Capybaras are remarkable swimmers, in fact they only live near a body of water. This is not very rare for rodents, but it is rare for a land animal of their size to be such prolific swimmers. They swim not only to clean themselves or to relax but also to eat aquatic plants, an important food source for capybaras in the wild. They are naturally great swimmers and while capybaras do not learn to swim as fast as other rodents such as beavers, their body is built to swim: their partly webbed toes are perfect for swimming, their claws are strong and short, and their fur is long and crisp, perfect for drying quickly.

capybara swimming
capybara swimming

Capybara Swim Speed

It is rare to see a capybara swim quickly unless they are chased by a predator, but they can in fact swim remarkably fast. A capybara can swim at a speed of up to 5 miles per hour (or 8 kmh). On average they swim slower than that but their body is well built for swimming fast. For comparison, an average kayak paddles at around 2-3 miles per hour.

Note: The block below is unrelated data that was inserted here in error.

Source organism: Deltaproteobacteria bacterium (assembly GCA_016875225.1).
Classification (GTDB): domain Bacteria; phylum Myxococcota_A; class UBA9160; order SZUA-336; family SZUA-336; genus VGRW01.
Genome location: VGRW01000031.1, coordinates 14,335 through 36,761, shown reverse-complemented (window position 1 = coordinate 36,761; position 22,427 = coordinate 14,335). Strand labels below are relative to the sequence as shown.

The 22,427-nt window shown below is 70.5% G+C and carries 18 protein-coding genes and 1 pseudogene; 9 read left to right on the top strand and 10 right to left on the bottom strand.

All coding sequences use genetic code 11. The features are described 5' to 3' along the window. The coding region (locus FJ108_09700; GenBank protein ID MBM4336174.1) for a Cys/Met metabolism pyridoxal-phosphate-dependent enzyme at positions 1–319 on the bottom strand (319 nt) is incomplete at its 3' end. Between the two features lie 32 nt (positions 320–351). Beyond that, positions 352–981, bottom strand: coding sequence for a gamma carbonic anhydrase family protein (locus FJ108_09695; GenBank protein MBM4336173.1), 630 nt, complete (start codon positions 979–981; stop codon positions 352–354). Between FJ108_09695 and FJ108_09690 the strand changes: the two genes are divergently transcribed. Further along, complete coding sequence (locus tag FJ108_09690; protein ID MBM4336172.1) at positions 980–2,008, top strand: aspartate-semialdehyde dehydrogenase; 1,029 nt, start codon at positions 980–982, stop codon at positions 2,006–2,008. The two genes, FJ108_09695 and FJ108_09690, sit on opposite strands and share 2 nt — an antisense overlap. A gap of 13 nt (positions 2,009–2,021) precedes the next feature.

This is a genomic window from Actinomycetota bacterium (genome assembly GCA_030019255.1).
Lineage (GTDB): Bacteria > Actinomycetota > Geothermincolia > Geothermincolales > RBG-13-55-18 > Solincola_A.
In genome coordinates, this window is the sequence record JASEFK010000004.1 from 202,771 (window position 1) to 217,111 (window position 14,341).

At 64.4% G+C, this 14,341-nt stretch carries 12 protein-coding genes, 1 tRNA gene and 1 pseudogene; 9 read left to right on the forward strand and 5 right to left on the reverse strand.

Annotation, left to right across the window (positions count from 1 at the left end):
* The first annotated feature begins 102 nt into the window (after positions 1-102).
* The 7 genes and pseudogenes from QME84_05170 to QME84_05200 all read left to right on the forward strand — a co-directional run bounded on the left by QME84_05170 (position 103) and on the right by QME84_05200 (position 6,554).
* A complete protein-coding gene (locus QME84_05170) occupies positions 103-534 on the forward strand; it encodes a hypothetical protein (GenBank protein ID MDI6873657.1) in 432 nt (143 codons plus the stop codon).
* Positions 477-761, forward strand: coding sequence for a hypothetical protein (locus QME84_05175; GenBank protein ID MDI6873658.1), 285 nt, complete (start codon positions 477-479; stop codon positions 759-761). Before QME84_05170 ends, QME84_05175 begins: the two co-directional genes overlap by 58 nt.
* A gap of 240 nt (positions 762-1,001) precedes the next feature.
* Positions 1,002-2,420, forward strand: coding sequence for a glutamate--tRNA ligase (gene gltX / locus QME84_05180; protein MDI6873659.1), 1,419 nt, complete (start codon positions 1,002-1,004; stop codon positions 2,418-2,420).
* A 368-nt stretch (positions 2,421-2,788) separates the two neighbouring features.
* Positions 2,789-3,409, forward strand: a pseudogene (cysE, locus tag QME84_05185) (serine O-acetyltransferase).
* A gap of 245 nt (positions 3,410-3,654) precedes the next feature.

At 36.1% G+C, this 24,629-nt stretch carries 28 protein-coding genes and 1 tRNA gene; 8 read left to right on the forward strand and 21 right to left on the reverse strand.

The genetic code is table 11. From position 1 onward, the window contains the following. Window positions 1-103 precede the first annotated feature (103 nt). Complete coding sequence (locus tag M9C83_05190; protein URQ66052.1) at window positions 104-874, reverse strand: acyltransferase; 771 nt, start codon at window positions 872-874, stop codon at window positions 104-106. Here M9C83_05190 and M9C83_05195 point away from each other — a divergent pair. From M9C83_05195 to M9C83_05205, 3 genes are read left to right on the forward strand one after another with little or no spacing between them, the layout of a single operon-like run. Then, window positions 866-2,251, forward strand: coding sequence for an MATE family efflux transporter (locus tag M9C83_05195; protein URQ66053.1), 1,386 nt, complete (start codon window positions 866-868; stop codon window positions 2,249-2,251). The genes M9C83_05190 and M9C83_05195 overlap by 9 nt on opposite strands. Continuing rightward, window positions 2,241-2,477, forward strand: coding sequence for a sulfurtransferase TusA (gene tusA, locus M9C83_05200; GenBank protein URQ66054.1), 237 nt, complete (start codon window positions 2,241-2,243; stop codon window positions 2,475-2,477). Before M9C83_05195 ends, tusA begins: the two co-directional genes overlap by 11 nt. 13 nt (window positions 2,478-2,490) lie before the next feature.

How Much Time Do Capybaras Spend Swimming

As semi-aquatic animals, capybaras are able to spend a very long time in the water, on some days they will spend more time in the water than on land. They are able to swim while in the water, only their heads will be out. 

Can Capybaras Breathe Underwater

Capybaras are known to be able to stay underwater for up to five minutes in order to evade predators. While they can hold their breath for this long, they can’t breathe while fully submerged in the water. However, due to their nostrils being on the pointy end of their head, they can have most of their bodies underwater while breathing outside. This is the way capybaras sleep while in the water so that their body is protected from larger predators that can’t swim.

Capybara Hot Springs

A video of capybaras chilling in hot springs made the rounds of the internet so the question arises – do capybaras prefer or seek hot springs? The answer is yes and no. The video in question was filmed in a Japanese zoo during winter. Capybaras don’t like the cold as they do not have winter in South America. They do not seek out hot springs but given that the hot spring is closer to the water from their native habitat, they will prefer it and will be more relaxed in warm water.

Capybaras Swimming with Oranges

Capybara Swimming gif

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